BIO

Donna Ferrato is an internationally-known documentary photographer. Her gifts for exploration, illumination, and documentation coupled with a commitment to revealing the darker sides of humanity, have made her a giant in the medium.

Ferrato first received critical acclaim for her work that captured the horrors of family violence. Her photographs of domestic violence and its aftermath have become landmark essays in the field of documentary photography, challenging social attitudes and putting a spotlight on the devastating impact of everyday violence. Her iconic book, Living with the Enemy, published by Aperture in 1991, is considered the first clear visual journey into the dark heart of domestic abuse. It has been reprinted four times, selling a record number of 40,000 copies worldwide.

Through exhibitions of her work and lectures across the globe, Ferrato has brought widespread attention to violence against women and girls. In 2008, a proclamation from the City of New York announced October 30, 2008 “Donna Ferrato Appreciation Day” for her “continued service as an example of advocacy and activism and as a citizen that the city is proud to call one of its own.” In October 2009, the New York State Supreme Court Judges honored Ferrato for her work to encourage gender equality. Oct 13, 2011, East Hampton’s shelter, The Retreat, honored Donna for her continual inspiration as an activist against the abuse of women.

In November 2016, TIME magazine announced her photograph of a woman being hit by her husband (1982) as one of the “100 Most Influential Photographs of All Time.”

Ferrato offers a unique look at the New York neighborhood of TriBeCa. With an intimate, artistic sensibility, she captures New York City’s most historic neighborhood. The photographs reveal the generations of immigrants, gangsters, captains of industry and artists who walked the century- old, cobblestone streets, and as well as the manners and mores of today’s denizens who, lured by its old-world grace and simplicity, have made the TriBeCa of today an urban Ground Zero.

Ferrato’s book on Tribeca, “Tribeca 9/11/01-9/11/11” speaks to the essence of the neighborhood, how it managed to come together and heal after the tragedy of 9/11. Ferrato uses her past experience working as a photojournalist for LIFE Magazine and photographs her neighborhood as if she were shooting the Gulf War, or a Guns N Roses concert, bringing humanity and drama to the streets of Tribeca. Some of her work on Tribeca is in the Library of Congress in fall 2015 collection.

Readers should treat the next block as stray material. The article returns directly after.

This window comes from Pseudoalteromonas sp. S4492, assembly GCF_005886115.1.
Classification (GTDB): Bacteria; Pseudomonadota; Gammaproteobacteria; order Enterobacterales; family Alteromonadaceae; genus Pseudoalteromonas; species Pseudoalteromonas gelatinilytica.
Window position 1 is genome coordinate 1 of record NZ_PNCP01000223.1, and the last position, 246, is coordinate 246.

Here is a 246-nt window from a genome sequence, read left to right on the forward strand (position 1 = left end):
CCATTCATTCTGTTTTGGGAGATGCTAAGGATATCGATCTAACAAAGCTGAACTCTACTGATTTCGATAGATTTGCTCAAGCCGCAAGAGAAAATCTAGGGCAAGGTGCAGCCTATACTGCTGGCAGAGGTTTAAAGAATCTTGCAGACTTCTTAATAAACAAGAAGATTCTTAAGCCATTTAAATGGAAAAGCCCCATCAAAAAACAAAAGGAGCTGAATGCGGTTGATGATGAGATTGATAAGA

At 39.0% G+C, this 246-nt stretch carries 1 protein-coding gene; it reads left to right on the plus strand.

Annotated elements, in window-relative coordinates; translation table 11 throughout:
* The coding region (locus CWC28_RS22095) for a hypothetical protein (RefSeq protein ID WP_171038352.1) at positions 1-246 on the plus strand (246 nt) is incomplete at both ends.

AWARDS

Exhibition at Circulo De Bellas Artes, Madrid Spain (2019)

La Fabrica Tribeca Exhibition (2019)

PhotoEspaña Award for Excellence in Documentary Photography (2019)

LOOK3 Insightful Artist of the Year (2013)

Oct 13, 2011, East Hampton’s shelter, The Retreat, honored Donna for her continual inspiration as an activist against the abuse of women.

In October 2009, the New York State Supreme Court Judges honored Ferrato for her work to encourage gender equality.

Artist of the Year at the Tribeca Film Festival (2008)

A proclamation from the City of New York announced October 30, 2008 “Donna Ferrato Appreciation Day” for her “continued service as an example of advocacy and activism and as a citizen that the city is proud to call one of its own.”

Missouri Honor Medal for Distinguished Service in Journalism from the School of Journalism at University of Missouri-Columbia (2003)

Kodak Crystal Eagle for Courage in Journalism (1997)

International Women in Media Courage in Journalism Award (1996)

Robert F. Kennedy Award for Humanistic Photography (1987)

W. Eugene Smith Grant (1986)

A thought  website code: #441013 FERArATO, DONNA

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Not ashamed.
Proud. Honored. Servant. Disruptur.
Thankful for environment, birth, breast milk, happy sperm, , genetics, subconscious, all luck, personal curiosity, follow the religion of a cat, night prowler, COS, photographer, mother, daughter, grandmother, loyal friend, pussy mafia boss.

Bio artist